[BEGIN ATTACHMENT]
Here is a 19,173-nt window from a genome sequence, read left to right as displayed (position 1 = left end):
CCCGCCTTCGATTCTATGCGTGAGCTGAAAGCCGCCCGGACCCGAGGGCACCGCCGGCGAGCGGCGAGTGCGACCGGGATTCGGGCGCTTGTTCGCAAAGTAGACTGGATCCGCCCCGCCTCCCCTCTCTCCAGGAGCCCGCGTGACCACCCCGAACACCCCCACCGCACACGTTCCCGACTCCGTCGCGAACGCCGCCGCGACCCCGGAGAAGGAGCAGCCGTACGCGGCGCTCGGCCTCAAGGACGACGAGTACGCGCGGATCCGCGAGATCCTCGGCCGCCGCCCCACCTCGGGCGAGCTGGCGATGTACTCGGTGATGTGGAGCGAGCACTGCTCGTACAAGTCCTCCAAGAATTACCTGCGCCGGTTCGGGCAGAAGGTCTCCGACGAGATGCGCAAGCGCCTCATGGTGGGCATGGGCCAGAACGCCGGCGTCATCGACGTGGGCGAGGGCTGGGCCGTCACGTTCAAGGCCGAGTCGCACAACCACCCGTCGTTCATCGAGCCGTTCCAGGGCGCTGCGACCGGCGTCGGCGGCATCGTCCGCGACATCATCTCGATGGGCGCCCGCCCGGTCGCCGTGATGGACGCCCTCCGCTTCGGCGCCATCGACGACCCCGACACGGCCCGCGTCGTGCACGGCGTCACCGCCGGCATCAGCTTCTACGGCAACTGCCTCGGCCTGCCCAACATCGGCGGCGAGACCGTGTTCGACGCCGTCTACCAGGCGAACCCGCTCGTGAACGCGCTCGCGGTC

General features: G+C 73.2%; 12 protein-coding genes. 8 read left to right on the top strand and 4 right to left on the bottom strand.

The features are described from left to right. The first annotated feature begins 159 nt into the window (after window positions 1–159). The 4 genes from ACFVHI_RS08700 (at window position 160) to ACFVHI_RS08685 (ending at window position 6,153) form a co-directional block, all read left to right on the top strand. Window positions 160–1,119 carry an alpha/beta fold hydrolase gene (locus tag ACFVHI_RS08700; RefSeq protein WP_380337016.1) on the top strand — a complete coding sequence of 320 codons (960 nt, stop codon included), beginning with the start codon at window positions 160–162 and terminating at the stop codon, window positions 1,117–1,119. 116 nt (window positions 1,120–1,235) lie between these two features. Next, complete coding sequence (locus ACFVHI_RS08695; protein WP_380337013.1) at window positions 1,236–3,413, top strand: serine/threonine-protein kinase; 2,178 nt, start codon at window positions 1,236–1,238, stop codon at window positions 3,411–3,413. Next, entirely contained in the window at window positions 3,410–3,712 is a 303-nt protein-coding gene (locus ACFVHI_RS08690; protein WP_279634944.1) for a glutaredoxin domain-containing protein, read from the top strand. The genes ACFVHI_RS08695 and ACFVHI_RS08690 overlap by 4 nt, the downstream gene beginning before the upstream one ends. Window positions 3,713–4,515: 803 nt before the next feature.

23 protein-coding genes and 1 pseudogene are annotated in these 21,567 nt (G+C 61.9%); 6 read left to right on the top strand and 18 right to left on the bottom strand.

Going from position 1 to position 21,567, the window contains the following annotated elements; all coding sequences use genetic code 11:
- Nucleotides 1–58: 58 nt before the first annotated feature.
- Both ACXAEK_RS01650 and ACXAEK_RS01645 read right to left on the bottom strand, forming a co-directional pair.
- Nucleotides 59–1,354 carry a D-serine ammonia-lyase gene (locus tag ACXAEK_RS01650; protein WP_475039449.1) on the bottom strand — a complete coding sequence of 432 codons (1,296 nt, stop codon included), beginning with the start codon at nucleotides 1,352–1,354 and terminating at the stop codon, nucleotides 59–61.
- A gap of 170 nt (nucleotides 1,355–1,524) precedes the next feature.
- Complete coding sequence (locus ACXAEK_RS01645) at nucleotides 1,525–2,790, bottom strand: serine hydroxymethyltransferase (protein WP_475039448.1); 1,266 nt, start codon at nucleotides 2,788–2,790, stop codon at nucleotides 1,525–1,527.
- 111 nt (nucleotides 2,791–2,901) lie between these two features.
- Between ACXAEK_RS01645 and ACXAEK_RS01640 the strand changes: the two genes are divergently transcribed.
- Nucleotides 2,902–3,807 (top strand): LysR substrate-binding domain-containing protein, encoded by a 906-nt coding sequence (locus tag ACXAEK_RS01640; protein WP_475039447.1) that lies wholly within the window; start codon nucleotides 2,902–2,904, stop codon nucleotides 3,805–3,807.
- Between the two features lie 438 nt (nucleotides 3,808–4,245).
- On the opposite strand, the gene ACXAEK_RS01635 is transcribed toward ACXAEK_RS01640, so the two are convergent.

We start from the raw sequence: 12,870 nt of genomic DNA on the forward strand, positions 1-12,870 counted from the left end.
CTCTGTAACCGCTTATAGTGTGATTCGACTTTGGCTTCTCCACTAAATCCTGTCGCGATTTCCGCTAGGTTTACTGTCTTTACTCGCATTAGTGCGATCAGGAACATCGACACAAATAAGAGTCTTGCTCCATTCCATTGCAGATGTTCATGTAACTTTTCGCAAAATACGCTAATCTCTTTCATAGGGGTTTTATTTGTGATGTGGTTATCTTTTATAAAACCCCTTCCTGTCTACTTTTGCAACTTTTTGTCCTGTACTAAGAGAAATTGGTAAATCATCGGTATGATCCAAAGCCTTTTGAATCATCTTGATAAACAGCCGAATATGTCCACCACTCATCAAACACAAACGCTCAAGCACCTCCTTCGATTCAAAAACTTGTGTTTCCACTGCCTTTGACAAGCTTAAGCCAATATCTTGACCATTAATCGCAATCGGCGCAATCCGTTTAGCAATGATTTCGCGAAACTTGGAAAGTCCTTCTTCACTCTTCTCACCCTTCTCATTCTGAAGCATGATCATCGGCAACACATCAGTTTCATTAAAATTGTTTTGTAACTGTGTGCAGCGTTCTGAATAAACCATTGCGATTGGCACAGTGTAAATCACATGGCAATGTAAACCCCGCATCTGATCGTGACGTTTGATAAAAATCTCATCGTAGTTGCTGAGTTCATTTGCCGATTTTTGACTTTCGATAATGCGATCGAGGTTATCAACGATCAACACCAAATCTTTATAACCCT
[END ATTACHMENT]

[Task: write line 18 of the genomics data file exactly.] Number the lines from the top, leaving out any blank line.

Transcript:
CTCTGTAACCGCTTATAGTGTGATTCGACTTTGGCTTCTCCACTAAATCCTGTCGCGATTTCCGCTAGGTTTACTGTCTTTACTCGCATTAGTGCGATCAGGAACATCGACACAAATAAGAGTCTTGCTCCATTCCATTGCAGATGTTCATGTAACTTTTCGCAAAATACGCTAATCTCTTTCATAGGGGTTTTATTTGTGATGTGGTTATCTTTTATAAAACCCCTTCCTGTCTACTTTTGCAACTTTTTGTCCTGTACTAAGAGAAATTGGTAAATCATCGGTATGATCCAAAGCCTTTTGAATCATCTTGATAAACAGCCGAATATGTCCACCACTCATCAAACACAAACGCTCAAGCACCTCCTTCGATTCAAAAACTTGTGTTTCCACTGCCTTTGACAAGCTTAAGCCAATATCTTGACCATTAATCGCAATCGGCGCAATCCGTTTAGCAATGATTTCGCGAAACTTGGAAAGTCCTTCTTCACTCTTCTCACCCTTCTCATTCTGAAGCATGATCATCGGCAACACATCAGTTTCATTAAAATTGTTTTGTAACTGTGTGCAGCGTTCTGAATAAACCATTGCGATTGGCACAGTGTAAATCACATGGCAATGTAAACCCCGCATCTGATCGTGACGTTTGATAAAAATCTCATCGTAGTTGCTGAGTTCATTTGCCGATTTTTGACTTTCGATAATGCGATCGAGGTTATCAACGATCAACACCAAATCTTTATAACCCT